Not all the books we’ve read are novels, and one of my favorites is a nonfiction book, H Is for Hawk, by Helen MacDonald.  I’m not a fan of memoirs in general, and I think a memoir is a particularly difficult kind of book to pull off well, but MacDonald seemingly effortlessly combines a memoir of her grief over her father’s sudden death, her efforts to train a goshawk, Mabel (it’s a quirk that the most dangerous and fearsome raptors are often given the most non-threatening names — really, can you imagine being scared by someone named Mabel?), and a reflection on the life and work of T. H. White (author of one of my favorite childhood books, The Once and Future King, but also the author of The Goshawk, which is MacDonald’s focus here) into a seamless, beautifully written reflection on nature and grief and our role in the natural world.  There’s a lot about falconry, and a lot about her father’s life and death, but none of it seems excessive or unnecessary, and one of the things a good book group book can do is illuminate subjects you might not have paid attention to otherwise.

One of the books that surprised me was The Unlikely Pilgrimage of Harold Fry, by Rachel Joyce. On the surface, it looked like the kind of feel-good book that would become a best-seller just because it’s about personal growth, a man discovering how to feel again, etc. And if you just read the description of the plot, that’s what it sounds like: Harold Fry is a middle-aged man stuck in a job that’s meaningless to him, in a marriage that has turned dull and possibly dead, when he finds out that Queenie Hennessey, a woman who once meant a great deal to him, is dying in a hospice hundreds of miles away.  Instead of mailing the note he wrote to her, he finds himself walking from his home to her hospice, calling the hospice along the way to tell her not to die until he gets there. It is a tale of transformation, but not at all the way you expect it to be, and Harold is not the only one transformed.  His road trip is really a pilgrimage, and he suffers not only the obvious strains of someone who hasn’t done any real exercise for years suddenly trying to walk the spine of England but the spiritual pains of facing his life and all the things he didn’t do that he should have done, for Queenie, but also for other people.  The ending is earned and unexpected at the same time, and it’s the characters who make the book wonderful. One thing I applaud the author for is the map she helpfully provided at the beginning of the book, for those of us who are not English and/or only have the vaguest idea of English geography, so we can keep track of where Harold is and where he’s going.  This was a poignant read, full of heart and soul.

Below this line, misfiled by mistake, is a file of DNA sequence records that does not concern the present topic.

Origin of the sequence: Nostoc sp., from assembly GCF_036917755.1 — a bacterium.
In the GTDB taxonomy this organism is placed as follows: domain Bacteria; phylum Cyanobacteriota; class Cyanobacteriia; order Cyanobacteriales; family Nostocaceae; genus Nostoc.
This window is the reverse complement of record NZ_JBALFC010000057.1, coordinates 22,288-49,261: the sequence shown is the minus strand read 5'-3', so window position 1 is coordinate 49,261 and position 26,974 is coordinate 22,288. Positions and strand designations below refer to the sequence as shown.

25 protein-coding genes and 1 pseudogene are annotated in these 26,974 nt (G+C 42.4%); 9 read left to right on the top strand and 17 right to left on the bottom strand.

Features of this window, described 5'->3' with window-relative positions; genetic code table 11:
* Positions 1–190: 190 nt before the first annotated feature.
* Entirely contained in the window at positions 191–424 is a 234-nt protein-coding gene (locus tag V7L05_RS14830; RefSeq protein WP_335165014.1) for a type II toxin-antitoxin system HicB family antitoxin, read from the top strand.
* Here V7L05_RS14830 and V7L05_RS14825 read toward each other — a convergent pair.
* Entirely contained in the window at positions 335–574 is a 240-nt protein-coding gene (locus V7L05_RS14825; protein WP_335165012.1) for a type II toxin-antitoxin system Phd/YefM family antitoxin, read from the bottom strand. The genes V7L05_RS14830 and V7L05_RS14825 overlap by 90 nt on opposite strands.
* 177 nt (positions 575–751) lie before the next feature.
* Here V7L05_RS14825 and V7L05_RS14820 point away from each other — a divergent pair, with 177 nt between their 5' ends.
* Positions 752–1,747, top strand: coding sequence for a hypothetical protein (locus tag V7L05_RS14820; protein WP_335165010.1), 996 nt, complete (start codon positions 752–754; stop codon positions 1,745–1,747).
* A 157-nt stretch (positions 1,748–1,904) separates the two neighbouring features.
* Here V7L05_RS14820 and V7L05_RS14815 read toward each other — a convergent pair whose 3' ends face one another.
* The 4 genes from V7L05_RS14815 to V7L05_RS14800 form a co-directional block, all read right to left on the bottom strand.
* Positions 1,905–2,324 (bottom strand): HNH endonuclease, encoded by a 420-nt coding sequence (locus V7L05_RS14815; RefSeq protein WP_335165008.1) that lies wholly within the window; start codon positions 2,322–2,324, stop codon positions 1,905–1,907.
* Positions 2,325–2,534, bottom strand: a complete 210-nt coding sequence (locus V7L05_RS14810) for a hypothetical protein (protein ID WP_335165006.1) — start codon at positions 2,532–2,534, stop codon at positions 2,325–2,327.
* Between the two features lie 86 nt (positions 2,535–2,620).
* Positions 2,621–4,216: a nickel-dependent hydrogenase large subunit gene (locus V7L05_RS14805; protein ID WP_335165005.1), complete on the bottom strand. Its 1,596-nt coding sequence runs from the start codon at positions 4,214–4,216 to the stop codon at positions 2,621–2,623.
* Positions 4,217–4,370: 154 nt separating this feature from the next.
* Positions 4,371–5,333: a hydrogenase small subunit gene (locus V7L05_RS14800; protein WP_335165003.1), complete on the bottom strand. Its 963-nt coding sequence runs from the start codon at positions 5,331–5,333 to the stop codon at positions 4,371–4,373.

And, speaking of soul, Atul Gawande’s Being Mortal is an incredible read, its subtitle, Medicine and What Matters in the End a very accurate description of what the book is about.  Gawande is a surgeon, but also a terrific writer, vivid and clear, expert at choosing just the right anecdote to illustrate the points he’s making, and what points they are!  Basically he talks about aging and death, how we deal with them in our culture (spoiler: not well at all), how they are treated in other cultures, and how we might be able to do better, how some people and institutions are already doing better and what we could learn from them. He talks about his patients and his family (most poignantly about his father’s decline and death), and about his own experiences as a young doctor and a more experienced doctor who’s learned from his past mistakes.  It’s a short book, but there’s so much in it, not just information (though there’s plenty of that, and eye-opening information for the most part) but insights and ideas and questions.

One of the pleasures I’ve had as leader of the book group is the opportunity to push books that I love, and sometimes I’ve been able to persuade the group to read one of my personal favorites (which has its potential downsides; when I love a book, it’s hard for me to hear other people disparaging it, but that’s part of the job).  A book I have been recommending to people for years, which our group read just last year, is The Shadow of the Wind, by Carlos Ruiz Zafon.  What a fun book that is! Set in Barcelona in 1945, when the scars of the Spanish Civil War are still fresh and people are just beginning to recover from the war, the story centers around a book, or rather a series of books, and their mysterious author, and someone who is apparently trying to destroy all the copies of all the books this author ever wrote.  Our protagonist, Daniel, is a young man, the son of a bookseller, who has fallen in love with this particular author’s book and determines to find out who’s trying to eliminate the author’s work so completely. He is surrounded by a cast of amazing, vivid characters, villains and heroes and heroines, and his quest takes him through all levels of Barcelona’s society, through some wonderfully described settings, and through murder, madness and doomed love.  It is everything you could want from an adventure novel, and while I try not to be judgmental in general, I have to say that I would wonder about someone who could read this book and not enjoy it. Just getting the group to discuss the various characters will lead to a fun and scintillating discussion, before you even get into the plot and the history and the rest of the wonders of this book.

Obviously these aren’t all the good books we’ve read over the years, just the ones that stand out in my memory as having been great reads and having produced great discussions. Here’s to the years we’ve already spent reading and discussing (and sometimes arguing) about books, and the years and books ahead of us!